How to rid your clothes of that fishy smell

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How to rid your clothes of that fishy smell

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Park Hye-yong

Around this time last year, the stench of cooking fish filled a room at a research center for LG washing machines.

A group of researchers began grilling mackerel, and it wasn’t even lunch hour. It didn’t take long for people to start asking questions: What’s that stench? Who would actually cook fish at work?

The mastermind behind the “mackerel-grilling incident” - as it was named - was Park Hye-yong, a chief researcher at LG Electronics.

He is also the leading man behind the company’s recent creation, Tromm Styler, a refrigerator-sized electronic wardrobe that dries, steams and sterilizes clothes. It enjoyed positive reviews when it debuted at the IFA consumer electronics show in Germany last August.

Park was grilling mackerel at work to research how to rid clothes of fish smells.

The 43-year-old did more than mackerel-grilling. For a period of time, after he and his colleagues had dinner at barbecue restaurants, he asked them to change and brought their clothes to his lab. And when he and his colleagues went to billiard halls, his interest was not in playing billiards, but in the clothes that were left with cigarette-smoke odors.

“Now that I think of those days, it is pretty embarrassing because everyone thought I was somewhat weird,” Park said.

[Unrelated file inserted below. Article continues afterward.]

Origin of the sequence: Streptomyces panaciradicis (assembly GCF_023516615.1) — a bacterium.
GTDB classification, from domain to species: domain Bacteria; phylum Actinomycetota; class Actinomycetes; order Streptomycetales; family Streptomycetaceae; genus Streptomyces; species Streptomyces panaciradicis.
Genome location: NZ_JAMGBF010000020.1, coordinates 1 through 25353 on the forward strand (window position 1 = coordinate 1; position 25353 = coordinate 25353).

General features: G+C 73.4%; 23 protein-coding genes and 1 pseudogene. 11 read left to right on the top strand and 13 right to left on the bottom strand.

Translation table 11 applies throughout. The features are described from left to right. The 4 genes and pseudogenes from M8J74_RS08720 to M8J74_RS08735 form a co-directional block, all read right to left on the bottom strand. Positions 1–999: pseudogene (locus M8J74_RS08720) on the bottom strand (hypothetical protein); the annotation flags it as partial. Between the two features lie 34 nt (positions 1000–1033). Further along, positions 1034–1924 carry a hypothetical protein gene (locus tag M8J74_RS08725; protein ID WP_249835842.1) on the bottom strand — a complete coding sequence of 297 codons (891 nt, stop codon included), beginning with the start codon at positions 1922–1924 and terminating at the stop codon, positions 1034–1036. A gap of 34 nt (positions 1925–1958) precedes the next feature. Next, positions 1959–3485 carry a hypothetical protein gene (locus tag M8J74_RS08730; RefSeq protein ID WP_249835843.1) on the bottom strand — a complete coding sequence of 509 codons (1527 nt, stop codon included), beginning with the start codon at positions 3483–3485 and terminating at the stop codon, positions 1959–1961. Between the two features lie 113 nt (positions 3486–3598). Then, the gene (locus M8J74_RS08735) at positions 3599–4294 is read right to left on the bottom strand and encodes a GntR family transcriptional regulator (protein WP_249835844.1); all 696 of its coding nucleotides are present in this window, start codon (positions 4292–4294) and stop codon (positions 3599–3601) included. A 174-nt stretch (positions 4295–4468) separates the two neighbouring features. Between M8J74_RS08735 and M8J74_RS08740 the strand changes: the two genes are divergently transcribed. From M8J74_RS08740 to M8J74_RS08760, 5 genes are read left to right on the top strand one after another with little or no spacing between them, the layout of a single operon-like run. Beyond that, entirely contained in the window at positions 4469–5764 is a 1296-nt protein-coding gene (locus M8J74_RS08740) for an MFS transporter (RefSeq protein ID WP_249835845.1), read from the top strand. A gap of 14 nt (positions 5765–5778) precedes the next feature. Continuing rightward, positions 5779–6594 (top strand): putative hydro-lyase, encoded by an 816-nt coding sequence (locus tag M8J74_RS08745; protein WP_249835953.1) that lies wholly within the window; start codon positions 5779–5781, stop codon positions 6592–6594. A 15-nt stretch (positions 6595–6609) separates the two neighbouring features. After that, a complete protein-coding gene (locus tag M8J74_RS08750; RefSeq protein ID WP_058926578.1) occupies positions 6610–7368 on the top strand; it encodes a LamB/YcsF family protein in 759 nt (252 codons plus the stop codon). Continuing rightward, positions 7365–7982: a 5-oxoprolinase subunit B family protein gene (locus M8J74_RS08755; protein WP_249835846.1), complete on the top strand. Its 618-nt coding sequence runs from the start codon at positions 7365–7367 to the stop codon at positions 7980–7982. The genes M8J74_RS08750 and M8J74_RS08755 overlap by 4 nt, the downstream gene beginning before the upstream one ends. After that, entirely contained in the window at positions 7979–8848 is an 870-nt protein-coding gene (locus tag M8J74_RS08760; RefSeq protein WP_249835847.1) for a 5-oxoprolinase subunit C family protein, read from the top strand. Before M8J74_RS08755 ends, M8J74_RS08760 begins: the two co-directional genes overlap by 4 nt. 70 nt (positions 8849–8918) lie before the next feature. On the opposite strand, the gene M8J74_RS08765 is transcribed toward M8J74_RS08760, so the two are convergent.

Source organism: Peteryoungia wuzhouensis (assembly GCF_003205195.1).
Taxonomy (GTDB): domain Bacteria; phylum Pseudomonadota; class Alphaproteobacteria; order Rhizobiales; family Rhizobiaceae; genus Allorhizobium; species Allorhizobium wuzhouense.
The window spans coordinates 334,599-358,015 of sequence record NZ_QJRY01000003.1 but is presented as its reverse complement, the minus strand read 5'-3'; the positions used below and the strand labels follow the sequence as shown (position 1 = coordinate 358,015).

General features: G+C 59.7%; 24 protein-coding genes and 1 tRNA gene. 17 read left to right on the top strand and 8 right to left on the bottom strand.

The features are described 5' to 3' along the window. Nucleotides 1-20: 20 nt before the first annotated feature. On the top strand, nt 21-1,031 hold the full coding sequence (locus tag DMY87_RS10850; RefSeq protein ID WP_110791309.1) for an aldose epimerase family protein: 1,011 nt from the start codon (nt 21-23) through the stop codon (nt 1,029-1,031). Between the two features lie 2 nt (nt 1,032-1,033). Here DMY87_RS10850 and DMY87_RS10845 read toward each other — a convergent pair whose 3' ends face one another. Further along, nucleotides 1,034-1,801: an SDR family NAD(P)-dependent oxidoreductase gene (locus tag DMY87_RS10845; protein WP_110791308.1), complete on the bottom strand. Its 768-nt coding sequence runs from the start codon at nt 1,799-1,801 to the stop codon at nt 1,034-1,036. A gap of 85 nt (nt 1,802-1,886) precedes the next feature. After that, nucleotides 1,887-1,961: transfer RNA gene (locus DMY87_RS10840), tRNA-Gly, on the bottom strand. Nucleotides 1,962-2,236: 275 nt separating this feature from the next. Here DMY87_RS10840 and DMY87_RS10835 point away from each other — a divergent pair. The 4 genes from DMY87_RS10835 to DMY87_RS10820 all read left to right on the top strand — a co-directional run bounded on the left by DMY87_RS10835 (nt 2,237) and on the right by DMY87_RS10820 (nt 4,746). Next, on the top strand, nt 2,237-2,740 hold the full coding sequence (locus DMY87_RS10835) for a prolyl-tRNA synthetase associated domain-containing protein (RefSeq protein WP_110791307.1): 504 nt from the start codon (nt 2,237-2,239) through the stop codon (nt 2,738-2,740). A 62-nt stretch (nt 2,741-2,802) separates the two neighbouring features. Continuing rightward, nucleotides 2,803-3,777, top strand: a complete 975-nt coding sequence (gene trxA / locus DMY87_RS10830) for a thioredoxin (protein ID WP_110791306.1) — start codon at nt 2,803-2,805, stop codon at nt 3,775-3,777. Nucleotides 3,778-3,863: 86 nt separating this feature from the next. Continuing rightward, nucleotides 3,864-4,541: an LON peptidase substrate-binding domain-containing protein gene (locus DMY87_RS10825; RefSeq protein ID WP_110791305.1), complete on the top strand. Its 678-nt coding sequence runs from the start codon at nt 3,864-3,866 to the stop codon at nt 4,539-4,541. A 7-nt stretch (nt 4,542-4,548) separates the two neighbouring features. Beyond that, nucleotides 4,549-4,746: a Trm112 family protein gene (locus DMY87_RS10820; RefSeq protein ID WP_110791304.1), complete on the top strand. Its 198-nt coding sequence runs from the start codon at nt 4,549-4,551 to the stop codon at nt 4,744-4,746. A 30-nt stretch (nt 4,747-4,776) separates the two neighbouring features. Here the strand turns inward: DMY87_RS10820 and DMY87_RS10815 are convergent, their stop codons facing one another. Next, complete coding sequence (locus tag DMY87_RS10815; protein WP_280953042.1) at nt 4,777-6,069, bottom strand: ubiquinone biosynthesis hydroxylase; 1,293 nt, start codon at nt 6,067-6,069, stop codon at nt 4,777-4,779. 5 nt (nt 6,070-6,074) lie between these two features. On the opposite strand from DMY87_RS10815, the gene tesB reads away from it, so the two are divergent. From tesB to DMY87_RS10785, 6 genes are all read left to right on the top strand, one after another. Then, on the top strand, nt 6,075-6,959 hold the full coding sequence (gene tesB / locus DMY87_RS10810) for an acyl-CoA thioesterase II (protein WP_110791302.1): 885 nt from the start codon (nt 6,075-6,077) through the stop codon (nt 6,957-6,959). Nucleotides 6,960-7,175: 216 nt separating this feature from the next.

But his hard work paid off, as the Tromm Styler made its debut this March in the Korean market.

It’s a pricey item, coming with a price tag of around 2 million won ($1,848). That’s why LG had originally aimed to sell just 7,000 units this year. But it has turned out to be a hit. In just two months since its release, the company has sold more than 4,000 units.

“We expect to sell about 30,000 units this year,” Park said, adding that he is encouraged by sales in Korea and plans to introduce the product in Taiwan this summer as well as in mainland China by the year’s end.

The idea came about in the mid-2000s, when fashion brands began to roll out items that couldn’t be washed in traditional machines. LG wanted to lessen the burden of having to go to the dry cleaners.

Park’s team, which consists of four developers, was formed in October 2006, and since then Park and his members have carried out all kinds of experiments.

“Getting rid of odors wasn’t as hard as getting rid of wrinkles,” Park recollected. He was inspired by housewives who shake the clothes they take out of the washer. He added such a motion; it took his team a year to conclude that 220 vibrations a minute was the optimal level that rids clothes of wrinkles without damaging the fabric.

Park also bought a lot of clothes for his research, so he could test different types of fabrics. Considering that the Tromm Styler is mostly for high-quality clothing, he bought things like luxury business suits and fur coats. He once tested the device on hanbok - traditional Korean clothing - that his wife had borrowed from an acquaintance.

“In the olden days, Koreans took a long bath, but only on occasions of major family functions. But now they take short showers on a daily basis,” Park said.

“Just like that, we think the Tromm Styler can change how people take care of their clothes,” Park added.


By Shim Jae-woo [hkim@joongang.co.kr]

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